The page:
Joseph McBride, posted yesterday on Facebook: “Some God-fearing woman said today that in this crisis we should take comfort that God means good for us. I asked her the age-old question of why then [does] He lets bad things happen to good people if he is supposed to be all-powerful. I am awaiting a response.”
Answer: I don’t believe in the concept of a sentient, all-knowing, all-powerful God any more than I believe in Santa Claus, but I’ll go there for the sake of your question. God allows bad things to happen to good people — hell, to all people of whatever stripe — because living through horror, pain and frogs falling from the skies builds character. Obviously not everyone emerges from horrid times in a better place and we all know how dysfunction often breeds more of the same, but the basic idea from God’s vantage point, which has always been that of an absentee landlord, is that terror, agony and adversity are ultimately good for the soul.
As Aeschylus and Bobby Kennedy put it, “Even in our sleep pain, which cannot forget, falls drop by drop upon the heart, until, in our own despair. against our will, comes wisdom through the awful grace of God.”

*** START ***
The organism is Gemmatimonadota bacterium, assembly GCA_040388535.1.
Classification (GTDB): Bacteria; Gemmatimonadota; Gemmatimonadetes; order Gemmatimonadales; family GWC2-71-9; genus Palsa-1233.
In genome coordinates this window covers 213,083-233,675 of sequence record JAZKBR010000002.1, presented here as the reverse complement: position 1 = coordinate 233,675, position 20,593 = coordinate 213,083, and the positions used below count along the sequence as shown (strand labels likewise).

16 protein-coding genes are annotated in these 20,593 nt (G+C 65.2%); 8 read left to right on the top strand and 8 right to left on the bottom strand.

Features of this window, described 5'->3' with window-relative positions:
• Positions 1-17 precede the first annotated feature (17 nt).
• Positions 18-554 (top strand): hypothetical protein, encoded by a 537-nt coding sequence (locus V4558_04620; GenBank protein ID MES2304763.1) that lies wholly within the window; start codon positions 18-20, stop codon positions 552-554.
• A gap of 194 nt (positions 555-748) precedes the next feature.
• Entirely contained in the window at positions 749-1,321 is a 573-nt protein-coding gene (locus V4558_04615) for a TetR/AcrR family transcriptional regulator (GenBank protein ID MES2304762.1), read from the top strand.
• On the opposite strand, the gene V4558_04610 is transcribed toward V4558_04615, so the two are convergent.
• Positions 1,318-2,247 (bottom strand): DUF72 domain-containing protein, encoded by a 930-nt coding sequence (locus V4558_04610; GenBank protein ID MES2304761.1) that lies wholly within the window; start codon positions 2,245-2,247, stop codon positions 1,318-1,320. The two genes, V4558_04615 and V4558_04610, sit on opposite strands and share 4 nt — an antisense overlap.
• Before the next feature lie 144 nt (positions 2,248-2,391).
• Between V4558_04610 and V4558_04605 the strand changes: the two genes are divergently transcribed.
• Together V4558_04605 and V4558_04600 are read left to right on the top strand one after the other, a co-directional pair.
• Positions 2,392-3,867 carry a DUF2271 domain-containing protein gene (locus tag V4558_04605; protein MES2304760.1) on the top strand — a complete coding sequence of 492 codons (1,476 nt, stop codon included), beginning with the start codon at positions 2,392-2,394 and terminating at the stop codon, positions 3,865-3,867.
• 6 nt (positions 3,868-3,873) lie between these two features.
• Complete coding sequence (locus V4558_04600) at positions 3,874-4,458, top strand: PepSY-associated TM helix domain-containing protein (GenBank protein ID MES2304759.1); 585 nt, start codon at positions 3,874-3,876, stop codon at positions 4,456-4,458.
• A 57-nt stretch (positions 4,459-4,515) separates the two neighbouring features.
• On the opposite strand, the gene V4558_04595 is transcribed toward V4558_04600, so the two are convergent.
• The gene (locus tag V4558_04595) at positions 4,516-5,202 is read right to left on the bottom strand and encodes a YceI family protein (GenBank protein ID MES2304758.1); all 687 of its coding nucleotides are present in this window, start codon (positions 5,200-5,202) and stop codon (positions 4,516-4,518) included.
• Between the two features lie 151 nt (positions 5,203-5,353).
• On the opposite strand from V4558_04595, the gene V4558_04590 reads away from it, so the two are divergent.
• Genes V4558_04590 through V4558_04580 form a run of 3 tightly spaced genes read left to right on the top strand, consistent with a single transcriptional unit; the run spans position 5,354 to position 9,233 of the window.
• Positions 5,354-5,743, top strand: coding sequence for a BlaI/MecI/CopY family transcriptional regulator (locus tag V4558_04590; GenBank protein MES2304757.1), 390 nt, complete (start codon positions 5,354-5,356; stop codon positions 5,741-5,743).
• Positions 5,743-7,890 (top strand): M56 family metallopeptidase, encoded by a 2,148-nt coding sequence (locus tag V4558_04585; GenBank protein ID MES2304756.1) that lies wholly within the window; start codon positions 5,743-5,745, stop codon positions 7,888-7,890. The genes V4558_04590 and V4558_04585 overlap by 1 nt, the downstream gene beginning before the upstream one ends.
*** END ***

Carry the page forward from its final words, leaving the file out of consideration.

If you insist on defining God as some kind of sentient being with an interest or awareness of what humans go through on a daily basis, God is basically defaulting to the same rationale offered by Johnny Cash‘s absentee father, the “dirty mangey dog” who “kicked like a mule and bit like a crocodile”, about why he named his son Sue.
In short, God allows all kinds of brutality and anguish to define human existence in order to make us wiser and stronger. God to Cash: “So I gave you that pain and said goodbye…I knew you’d have to get tough or die.”
That said, and just to repeat: There is no “God” in any kind of moral or compassionate sense. The universe is obviously bound together by a certain unified energy and intelligent design, but human-behavior-wise it’s a total crapshoot.
Last night my son Dylan was on a South Austin toilet-paper hunt. He came up dry in three or four places, but while visiting the fifth store a shipment was just being unloaded. To his credit he only bought 12 rolls. The current consumer instinct is to grab all you can, given the hoarding and whatnot. But Dylan stood fast. He doesn’t want to compound the problem.